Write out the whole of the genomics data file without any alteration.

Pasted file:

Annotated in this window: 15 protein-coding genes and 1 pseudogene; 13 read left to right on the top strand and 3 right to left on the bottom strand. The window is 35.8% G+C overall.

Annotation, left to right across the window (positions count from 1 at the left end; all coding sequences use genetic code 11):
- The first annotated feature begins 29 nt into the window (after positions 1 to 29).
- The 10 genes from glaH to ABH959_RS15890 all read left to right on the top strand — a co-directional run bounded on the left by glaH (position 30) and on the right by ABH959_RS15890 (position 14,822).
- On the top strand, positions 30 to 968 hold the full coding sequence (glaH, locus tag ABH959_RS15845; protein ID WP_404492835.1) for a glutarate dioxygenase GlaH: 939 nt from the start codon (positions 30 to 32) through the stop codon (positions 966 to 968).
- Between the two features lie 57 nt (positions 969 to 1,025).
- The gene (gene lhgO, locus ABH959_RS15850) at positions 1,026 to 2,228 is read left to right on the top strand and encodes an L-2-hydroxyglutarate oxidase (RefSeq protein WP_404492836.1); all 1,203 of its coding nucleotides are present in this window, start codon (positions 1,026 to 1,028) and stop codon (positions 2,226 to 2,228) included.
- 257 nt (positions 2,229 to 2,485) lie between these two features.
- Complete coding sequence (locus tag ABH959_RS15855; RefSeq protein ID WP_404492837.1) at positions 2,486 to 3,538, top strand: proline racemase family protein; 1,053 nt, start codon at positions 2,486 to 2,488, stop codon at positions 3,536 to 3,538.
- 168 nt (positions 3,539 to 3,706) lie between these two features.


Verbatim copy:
Annotated in this window: 15 protein-coding genes and 1 pseudogene; 13 read left to right on the top strand and 3 right to left on the bottom strand. The window is 35.8% G+C overall.

Annotation, left to right across the window (positions count from 1 at the left end; all coding sequences use genetic code 11):
- The first annotated feature begins 29 nt into the window (after positions 1 to 29).
- The 10 genes from glaH to ABH959_RS15890 all read left to right on the top strand — a co-directional run bounded on the left by glaH (position 30) and on the right by ABH959_RS15890 (position 14,822).
- On the top strand, positions 30 to 968 hold the full coding sequence (glaH, locus tag ABH959_RS15845; protein ID WP_404492835.1) for a glutarate dioxygenase GlaH: 939 nt from the start codon (positions 30 to 32) through the stop codon (positions 966 to 968).
- Between the two features lie 57 nt (positions 969 to 1,025).
- The gene (gene lhgO, locus ABH959_RS15850) at positions 1,026 to 2,228 is read left to right on the top strand and encodes an L-2-hydroxyglutarate oxidase (RefSeq protein WP_404492836.1); all 1,203 of its coding nucleotides are present in this window, start codon (positions 1,026 to 1,028) and stop codon (positions 2,226 to 2,228) included.
- 257 nt (positions 2,229 to 2,485) lie between these two features.
- Complete coding sequence (locus tag ABH959_RS15855; RefSeq protein ID WP_404492837.1) at positions 2,486 to 3,538, top strand: proline racemase family protein; 1,053 nt, start codon at positions 2,486 to 2,488, stop codon at positions 3,536 to 3,538.
- 168 nt (positions 3,539 to 3,706) lie between these two features.